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Fans make 80 new levels for 'New Super Mario Bros.'

Engadget

If you're pining for some classic Mario and don't have a copy of Super Mario Maker to hand, there's always Newer Super Mario Bros. DS. As the name implies, it's a fan-made successor to the portable title from 2006. The 80-level campaign was created with the free and legally dubious New Super Mario Bros. Editor, and requires a ROM of the original DS game to run. If you can find one and a compatible emulator (the team says it works "pretty much perfectly" with DeSmuME) you can play the game for free.


Mario Kart Is Coming To Nintendo Switch

Forbes - Tech

The original Super Mario Kart released on the SNES in 1992. People who were children, teenagers or young adults during the 90s probably hold the original Mario Kart in a very special place. That game, along with NBA Jam and later Goldeneye, are probably the holy trinity for most popular multi-player games of the 90s. Well, get ready, because a new Mario Kart is coming on April 28 to Nintendo's just-announced new console, the Switch (which hits stores on March 3 in North America, Hong Kong and various other regions). Instead, Mario Kart 8 Deluxe is an updated version of the same title sans Deluxe moniker on the Wii U in 2014.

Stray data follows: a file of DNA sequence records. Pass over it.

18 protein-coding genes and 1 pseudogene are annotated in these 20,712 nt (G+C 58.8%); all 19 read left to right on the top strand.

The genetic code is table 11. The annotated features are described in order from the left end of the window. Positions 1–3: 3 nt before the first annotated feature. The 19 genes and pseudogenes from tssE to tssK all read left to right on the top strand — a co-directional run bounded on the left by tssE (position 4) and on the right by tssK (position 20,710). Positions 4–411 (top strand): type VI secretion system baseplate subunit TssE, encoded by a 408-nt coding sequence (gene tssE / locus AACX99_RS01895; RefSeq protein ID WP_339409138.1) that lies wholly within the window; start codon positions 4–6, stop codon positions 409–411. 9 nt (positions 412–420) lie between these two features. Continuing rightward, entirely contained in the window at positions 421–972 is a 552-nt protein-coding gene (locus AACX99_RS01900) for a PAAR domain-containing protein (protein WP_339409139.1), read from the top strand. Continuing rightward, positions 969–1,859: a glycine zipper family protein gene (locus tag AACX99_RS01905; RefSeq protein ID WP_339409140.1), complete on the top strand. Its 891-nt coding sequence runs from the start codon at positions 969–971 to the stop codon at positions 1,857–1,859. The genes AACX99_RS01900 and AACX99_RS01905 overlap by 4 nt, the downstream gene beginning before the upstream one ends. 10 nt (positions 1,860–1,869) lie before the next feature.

Warning: Super Mario Run for Android doesn't exist, so don't download it

PCWorld

It's certainly a bummer that Nintendo decided to release its first Mario mobile game as an iOS exclusive (and right before Christmas, no less), but don't let your curiosity get the best of you. If you see a Super Mario Run APK promising installation on your Android phone, run the other way. This is precisely the kind of situation scammers live for: There's a hot new game that millions of people can't get on their phones and are desperate to play, so they push out APKs disguised as ported versions of the game. Instead, the only thing they'll play on your phone is ransomware and malware. The impact on you at home: There doesn't have to be any if you're vigilant.


Super Mario Run jumps over a gap for Nintendo fans

ZDNet

Nintendo's historical reluctance to embrace smartphone games has always hinted at a lack of confidence. After all, the company's success has been built on great software filled with great characters. All it needed was reassurance that money could be made in smartphones and there's been plenty of that. Now, after a bit of encouragement with Miitomo and witnessed a lot of encouragement with Pokemon Go, a phenomenon from which it actually profited little, it has finally jumped down the pipe into the smartphone waters with Super Mario Run. Nintendo describes Super Mario Run as a market expansion play for the company; the iOS-exclusive app registered 5 million downloads in its first day of availability.